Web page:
Monday, July 21, 2014

So long, little MEC v2, we hardly knew ye

To the excitement of many, two years ago Microsoft resurrected the Microsoft Exchange Conference.   To many in the Exchange server community, this represented a renewed focus on Microsoft's part towards providing top-notch information to the Exchange community.  Though I found the timing to be a bit suspect (after all, MEC had been gone for 10 years), it was a welcome resurrection even though, at the time, I was the speaker chair for the Penton Media Exchange Connections Conference.

Alas, nothing lasts forever and apparently MEC v2 is already being canned in favor of a bigger, better, more stupendous TechEd.  The new event, now called Unified Microsoft Commercial Technology Event, will roll TechEd, MEC, the SharePoint, and the Lync conference.

I am disappointed in this latest devolution of Microsoft's conferencing strategy.  Unfortunately, large conferences tend to have to their sessions dumbed down a bit to a lower common denominator.  Smaller conferences, like MEC or Connections, does allow for more detailed and specialized sessions.  And, it does allow for more interaction with the presenters and vendor subject matter experts.


Sunday, July 20, 2014

Change Auditor installation broke Exchange 2010 scripting

Last week, we finally got around to starting our Change Auditor for Exchange installation.  We had tested this pretty thoroughly in the lab, but had not yet put it in to production.  So, we picked an unused public folder server in our Disaster Recovery site.

We did not realize that the first Change Auditor for Exchange agent that gets installed also enables a global setting that enables the Scripting Agent.  Once enabled, admin scripts and SCOM scripts could no longer run.  And, we use a lot of scripts for admin tasks.

If we had gone ahead and completed the Change Auditor agent installation on all servers, the problem would have been resolved.  But, since something was "broke" we halted the installation until we could figure out what had happened.

As a work around, we changed the ScriptingAgentConfig.XML file (see the above link) and disabled it on all other E2K10 servers.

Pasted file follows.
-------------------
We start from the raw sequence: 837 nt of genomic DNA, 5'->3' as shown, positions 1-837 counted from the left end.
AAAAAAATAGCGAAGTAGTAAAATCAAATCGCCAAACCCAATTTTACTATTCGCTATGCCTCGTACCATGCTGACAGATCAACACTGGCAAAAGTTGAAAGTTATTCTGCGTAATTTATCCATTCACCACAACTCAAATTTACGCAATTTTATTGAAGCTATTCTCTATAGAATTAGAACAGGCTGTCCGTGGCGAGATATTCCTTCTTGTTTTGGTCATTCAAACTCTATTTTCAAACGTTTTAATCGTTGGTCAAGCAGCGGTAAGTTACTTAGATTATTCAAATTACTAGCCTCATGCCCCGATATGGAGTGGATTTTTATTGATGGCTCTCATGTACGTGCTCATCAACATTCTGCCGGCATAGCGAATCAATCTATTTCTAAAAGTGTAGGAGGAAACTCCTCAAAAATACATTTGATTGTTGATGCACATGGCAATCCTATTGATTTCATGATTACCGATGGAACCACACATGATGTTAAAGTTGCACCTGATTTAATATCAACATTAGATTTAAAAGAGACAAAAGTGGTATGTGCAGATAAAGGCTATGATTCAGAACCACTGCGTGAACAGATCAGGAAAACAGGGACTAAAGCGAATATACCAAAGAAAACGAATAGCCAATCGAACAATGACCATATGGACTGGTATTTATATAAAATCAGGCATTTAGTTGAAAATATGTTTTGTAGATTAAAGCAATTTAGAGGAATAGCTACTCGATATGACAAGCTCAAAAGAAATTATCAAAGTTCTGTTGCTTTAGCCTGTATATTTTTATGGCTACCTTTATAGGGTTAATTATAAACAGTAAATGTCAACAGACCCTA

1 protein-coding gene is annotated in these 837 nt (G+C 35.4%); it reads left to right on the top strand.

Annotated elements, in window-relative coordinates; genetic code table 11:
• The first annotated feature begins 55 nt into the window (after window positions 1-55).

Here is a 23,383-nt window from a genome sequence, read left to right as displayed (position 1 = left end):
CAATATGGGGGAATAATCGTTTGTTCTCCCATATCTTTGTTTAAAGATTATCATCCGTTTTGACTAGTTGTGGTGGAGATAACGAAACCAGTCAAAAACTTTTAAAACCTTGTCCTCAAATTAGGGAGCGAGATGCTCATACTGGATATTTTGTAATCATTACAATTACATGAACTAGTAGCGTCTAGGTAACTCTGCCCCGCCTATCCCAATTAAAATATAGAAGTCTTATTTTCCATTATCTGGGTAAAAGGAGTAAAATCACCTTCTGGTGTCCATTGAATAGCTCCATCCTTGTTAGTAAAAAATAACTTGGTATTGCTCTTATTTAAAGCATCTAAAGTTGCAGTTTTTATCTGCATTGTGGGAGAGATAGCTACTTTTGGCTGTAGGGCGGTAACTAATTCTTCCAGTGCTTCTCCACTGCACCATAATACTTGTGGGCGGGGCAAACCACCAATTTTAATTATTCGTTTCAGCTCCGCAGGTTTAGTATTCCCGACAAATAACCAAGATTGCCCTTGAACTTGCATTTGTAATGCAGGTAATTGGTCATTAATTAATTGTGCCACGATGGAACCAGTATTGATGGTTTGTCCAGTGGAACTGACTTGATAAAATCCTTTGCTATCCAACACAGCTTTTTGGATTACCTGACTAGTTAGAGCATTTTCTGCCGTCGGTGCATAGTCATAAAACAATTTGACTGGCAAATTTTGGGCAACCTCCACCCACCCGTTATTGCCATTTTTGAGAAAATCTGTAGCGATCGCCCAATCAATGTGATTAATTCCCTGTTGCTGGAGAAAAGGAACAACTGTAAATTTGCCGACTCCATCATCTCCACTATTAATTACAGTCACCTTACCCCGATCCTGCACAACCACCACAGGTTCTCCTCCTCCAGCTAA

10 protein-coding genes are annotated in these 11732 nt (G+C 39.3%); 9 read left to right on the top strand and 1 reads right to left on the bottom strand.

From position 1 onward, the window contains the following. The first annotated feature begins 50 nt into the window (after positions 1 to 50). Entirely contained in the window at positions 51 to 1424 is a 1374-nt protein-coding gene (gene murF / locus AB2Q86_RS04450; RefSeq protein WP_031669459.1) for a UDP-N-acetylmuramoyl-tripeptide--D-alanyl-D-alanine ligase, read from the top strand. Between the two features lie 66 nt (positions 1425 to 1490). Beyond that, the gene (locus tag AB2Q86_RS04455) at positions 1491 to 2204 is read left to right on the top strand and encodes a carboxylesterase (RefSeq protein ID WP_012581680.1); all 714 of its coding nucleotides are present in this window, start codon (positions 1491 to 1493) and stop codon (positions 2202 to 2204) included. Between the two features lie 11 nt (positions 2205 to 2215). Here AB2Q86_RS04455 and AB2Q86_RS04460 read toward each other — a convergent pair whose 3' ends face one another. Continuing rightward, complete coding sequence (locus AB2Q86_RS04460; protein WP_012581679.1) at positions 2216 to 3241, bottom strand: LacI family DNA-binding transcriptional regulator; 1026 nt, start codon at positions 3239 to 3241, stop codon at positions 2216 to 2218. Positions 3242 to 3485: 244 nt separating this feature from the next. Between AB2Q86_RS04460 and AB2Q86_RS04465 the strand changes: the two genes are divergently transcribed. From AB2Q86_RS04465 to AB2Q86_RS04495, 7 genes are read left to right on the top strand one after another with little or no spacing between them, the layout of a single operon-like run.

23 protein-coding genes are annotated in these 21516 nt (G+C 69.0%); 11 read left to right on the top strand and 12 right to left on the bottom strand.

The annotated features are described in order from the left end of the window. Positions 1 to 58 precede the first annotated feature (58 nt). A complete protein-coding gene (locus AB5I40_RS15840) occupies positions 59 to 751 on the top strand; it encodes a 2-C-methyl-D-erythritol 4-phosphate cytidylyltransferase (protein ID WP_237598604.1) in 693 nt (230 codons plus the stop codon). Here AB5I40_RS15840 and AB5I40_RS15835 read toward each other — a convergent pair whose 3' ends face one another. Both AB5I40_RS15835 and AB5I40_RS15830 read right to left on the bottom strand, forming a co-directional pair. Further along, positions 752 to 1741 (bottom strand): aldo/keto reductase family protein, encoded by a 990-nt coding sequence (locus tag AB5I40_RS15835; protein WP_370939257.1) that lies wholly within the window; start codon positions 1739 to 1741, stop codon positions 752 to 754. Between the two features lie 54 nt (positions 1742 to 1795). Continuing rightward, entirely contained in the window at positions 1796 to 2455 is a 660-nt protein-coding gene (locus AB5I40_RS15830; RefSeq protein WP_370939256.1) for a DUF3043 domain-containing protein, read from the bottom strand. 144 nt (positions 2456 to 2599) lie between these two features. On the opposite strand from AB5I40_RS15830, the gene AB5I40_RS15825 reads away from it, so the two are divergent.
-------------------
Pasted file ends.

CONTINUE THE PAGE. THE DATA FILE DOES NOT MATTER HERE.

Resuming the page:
Sunday, July 06, 2014

Mailbox storage: If you really don't like your users... give them what they ask for...

Mailbox storage is always been a sore spot with me.  Regardless of how often you remind users to manage their mailbox, they want to hold on to almost everything.   But, I get this... I often refer back to email conversations that I had 2 or 3 years ago.  Email is an extension of my brain/memory.

In my user community, we have users that regularly receive 1.0GB of email per month.  PPTs, PDFs, documents, spreadsheets, images, audio, newsfeeds, you name it, they get it.  And, they keep it.

Years ago, our users complained loudly that they did not like having mailbox storage limits.  Management heard their screams and told us to raise the storage limits so we adopted Enterprise Vault and essentially give our users a "bottomless mailbox."   Vault comes through and archives anything older than 30 days. 

Normally, they don't let me anywhere near end users because I don't have a filter.... but over the past 2 years I have spoken to a lot of our user community.  And, they have resoundingly said "we hate Enterprise Vault" and "give us a larger mailbox and then just let *us* decide when we delete something or if we keep it."

So, our newest email platform now provides each user with a 2GB mailbox and a 10GB personal archive.  Within 6 months, some of our users had already exceeded these limits and more exceed them every day. 

And, you guessed it...  they want a way for "the vault to archive their older stuff".